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G-20 Summit In Mexico To Focus On Euro Crisis

President Obama and other world leaders are gathering in Los Cabos, Mexico, on Monday for the G-20 summit. They're hoping to get some assurances that European governments are getting control of their financial problems before they become a further drag on the global economy.

While the Pacific Ocean beckons from the Mexican resort at the southern tip of the state of Baja California, G-20 leaders are focused across the Atlantic. Europe's economic woes are currently the No. 1 threat to the global economy. No big breakthrough is expected at the summit, but financial markets will be watching closely, especially the election in Greece.

"Europe is our largest trading partner and a key part of the global financial system," says Deputy National Security Adviser Mike Froman. "Therefore, it's very important to the United States and the rest of the world as they work through their issues."

Sunday's Greek election is considered a vote in favor of the eurozone, but there are still plenty of challenges facing the monetary union, which is linked by a common currency but divided by politics and very different economic fortunes.

U.S. Treasury Secretary Timothy Geithner told the Council on Foreign Relations last week that European leaders have a strong incentive to keep the eurozone from falling apart.

"They've decided it's in their interest to hold it together," Geithner says. "What they say to us privately is they will do whatever is necessary to hold it together."

That could include some continentwide banking supervision and bank insurance, along with steps to prevent government interest rates from soaring. U.S. officials have been consulting closely with the Europeans.

But, White House adviser Froman says, "This is not an issue of U.S. leverage. It's Europe doing what's in Europe's interest and what's in the interest of the rest of the global economy."

Solutions won't come quickly, nor will they come at this Group of 20 summit. Only a handful of eurozone countries are represented here. For them, the more important meeting may be a European summit later this month. Still, the rest of the world is looking for some signal at the G-20 that Europe is on track toward a solution.

Froman says that would be part a larger message aimed at promoting economic growth. "I think a unified message about the importance of growth and, most importantly, what Europe can do is our hope for an outcome."

When the global economic crisis hit four years ago, the G-20 countries acted in concert to bolster growth. Since then, many countries have downshifted into austerity measures. And growth is slowing, not only in Europe but also in developing countries like China, as well as the United States.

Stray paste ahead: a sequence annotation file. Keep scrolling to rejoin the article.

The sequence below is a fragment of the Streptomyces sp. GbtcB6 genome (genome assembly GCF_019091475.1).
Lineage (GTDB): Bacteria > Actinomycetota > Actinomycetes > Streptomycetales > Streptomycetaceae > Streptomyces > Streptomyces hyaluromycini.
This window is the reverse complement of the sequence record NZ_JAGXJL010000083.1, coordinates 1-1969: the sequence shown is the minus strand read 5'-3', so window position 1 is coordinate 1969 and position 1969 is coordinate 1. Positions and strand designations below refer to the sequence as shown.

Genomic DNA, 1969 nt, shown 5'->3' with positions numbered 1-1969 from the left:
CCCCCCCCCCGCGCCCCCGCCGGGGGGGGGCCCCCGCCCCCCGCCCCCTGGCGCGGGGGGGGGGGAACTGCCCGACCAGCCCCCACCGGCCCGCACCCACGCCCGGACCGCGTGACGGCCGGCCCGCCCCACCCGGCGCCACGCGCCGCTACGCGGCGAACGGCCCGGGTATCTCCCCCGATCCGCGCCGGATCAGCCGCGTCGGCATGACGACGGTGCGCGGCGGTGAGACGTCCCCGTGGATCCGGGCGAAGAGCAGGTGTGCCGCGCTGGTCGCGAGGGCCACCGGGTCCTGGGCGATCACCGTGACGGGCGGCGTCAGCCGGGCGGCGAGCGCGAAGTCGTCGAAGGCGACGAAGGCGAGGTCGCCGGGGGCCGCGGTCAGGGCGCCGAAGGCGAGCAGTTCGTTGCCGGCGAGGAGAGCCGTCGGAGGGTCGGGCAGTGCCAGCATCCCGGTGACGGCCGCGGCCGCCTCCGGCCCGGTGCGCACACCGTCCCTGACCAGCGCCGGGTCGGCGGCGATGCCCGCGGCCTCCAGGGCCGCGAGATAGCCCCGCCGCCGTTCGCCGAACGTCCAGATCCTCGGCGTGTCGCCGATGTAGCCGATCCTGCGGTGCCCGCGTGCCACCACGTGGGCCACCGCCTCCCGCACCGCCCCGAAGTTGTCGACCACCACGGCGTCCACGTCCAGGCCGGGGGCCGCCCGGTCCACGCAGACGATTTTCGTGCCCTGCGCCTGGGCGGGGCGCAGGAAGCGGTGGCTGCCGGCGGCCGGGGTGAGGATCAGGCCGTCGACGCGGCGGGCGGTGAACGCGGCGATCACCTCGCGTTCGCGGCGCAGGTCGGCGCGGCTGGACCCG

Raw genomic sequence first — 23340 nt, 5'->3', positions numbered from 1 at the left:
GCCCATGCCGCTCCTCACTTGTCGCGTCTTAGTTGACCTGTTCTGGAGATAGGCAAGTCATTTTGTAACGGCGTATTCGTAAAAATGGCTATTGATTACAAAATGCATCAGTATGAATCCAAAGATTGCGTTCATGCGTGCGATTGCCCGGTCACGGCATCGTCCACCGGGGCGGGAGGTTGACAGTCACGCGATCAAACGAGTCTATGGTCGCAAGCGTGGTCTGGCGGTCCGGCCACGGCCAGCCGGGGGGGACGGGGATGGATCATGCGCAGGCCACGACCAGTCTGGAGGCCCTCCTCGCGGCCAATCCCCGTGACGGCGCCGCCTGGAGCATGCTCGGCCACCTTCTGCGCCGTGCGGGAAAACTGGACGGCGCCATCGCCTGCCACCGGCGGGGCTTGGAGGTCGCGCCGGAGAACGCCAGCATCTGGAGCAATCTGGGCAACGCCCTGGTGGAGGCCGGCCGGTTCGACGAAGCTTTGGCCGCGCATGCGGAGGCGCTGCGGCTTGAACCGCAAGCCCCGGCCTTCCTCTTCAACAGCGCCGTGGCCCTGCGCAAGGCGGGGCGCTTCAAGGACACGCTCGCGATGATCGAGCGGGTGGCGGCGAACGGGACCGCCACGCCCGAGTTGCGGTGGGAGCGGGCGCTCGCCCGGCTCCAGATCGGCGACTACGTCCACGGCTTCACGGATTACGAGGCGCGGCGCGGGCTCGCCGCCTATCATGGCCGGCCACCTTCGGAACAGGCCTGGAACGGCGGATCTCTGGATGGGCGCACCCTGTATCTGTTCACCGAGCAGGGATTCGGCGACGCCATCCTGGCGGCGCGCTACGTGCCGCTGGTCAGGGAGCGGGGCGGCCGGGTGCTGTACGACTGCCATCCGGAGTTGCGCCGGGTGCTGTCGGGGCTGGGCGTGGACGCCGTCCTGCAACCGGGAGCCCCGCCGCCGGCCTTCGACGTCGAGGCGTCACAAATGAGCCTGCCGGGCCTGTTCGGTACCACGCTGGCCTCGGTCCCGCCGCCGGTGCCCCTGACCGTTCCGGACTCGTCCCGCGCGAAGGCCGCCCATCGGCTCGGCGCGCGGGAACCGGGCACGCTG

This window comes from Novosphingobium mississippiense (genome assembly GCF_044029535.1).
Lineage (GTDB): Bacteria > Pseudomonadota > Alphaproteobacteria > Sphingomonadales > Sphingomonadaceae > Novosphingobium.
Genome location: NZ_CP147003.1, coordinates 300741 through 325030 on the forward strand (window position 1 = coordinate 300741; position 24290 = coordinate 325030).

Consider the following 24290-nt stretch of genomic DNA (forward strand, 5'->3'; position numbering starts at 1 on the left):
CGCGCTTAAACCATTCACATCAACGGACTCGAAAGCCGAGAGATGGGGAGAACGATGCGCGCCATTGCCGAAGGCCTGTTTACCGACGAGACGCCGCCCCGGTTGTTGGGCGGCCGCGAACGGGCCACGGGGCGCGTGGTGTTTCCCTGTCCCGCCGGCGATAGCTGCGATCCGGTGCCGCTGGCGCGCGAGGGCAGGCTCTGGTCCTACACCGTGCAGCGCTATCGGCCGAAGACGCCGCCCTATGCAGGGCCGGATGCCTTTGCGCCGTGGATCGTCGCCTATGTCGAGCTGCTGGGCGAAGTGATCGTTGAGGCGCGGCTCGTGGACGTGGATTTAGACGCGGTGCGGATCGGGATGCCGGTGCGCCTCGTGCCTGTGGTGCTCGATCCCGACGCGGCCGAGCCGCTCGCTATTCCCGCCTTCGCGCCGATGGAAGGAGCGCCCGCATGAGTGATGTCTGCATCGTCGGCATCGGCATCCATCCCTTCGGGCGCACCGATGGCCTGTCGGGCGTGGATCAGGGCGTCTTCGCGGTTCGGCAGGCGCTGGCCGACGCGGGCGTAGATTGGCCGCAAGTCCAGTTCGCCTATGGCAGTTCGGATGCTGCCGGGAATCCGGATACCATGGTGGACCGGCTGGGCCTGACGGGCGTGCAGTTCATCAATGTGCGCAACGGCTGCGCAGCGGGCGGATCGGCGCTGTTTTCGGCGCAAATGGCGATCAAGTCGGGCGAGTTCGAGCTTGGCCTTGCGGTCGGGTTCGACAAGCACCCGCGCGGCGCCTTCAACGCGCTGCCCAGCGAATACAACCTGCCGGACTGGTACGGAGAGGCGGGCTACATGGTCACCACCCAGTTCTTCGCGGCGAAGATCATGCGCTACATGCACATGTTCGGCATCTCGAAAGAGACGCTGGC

Some governments have little choice but to cut spending. But because the U.S. is considered a safe haven for investors, the U.S. government is still able to borrow money at historically low interest rates.

Treasury Secretary Geithner says that creates an opening in the U.S. to prop up growth, for instance by investing in public works projects or hiring additional teachers.

"If we could do those things now, we'd be in a stronger place to withstand the uncertainty we're going to face from Europe over a protracted period of time," Geithner says.

President Obama is also holding one-on-one meetings this week with the leaders of Mexico, China and Russia. It's his first face-to-face meeting with Vladimir Putin since Putin returned to the Russian presidency.

Foreign policy adviser Ben Rhodes says the U.S. is working cooperatively with Russia on Iran and Afghanistan — though Russia has resisted U.S. calls for more pressure on its Syrian ally Bashar Assad.

"President Putin clearly is somebody who can articulate where he has differences with the United States," Rhodes says. "But we can also articulate where we have differences with Russia. And I think our assessment is that being candid with one another and clear with one another is in the best interest of the relationship."

The U.S. will renew its call for Assad's ouster in Syria. Rhodes says that doesn't necessarily have to mean an end to Russian influence in that country.

Copyright 2021 NPR. To see more, visit https://www.npr.org.

Scott Horsley is NPR's Chief Economics Correspondent. He reports on ups and downs in the national economy as well as fault lines between booming and busting communities.

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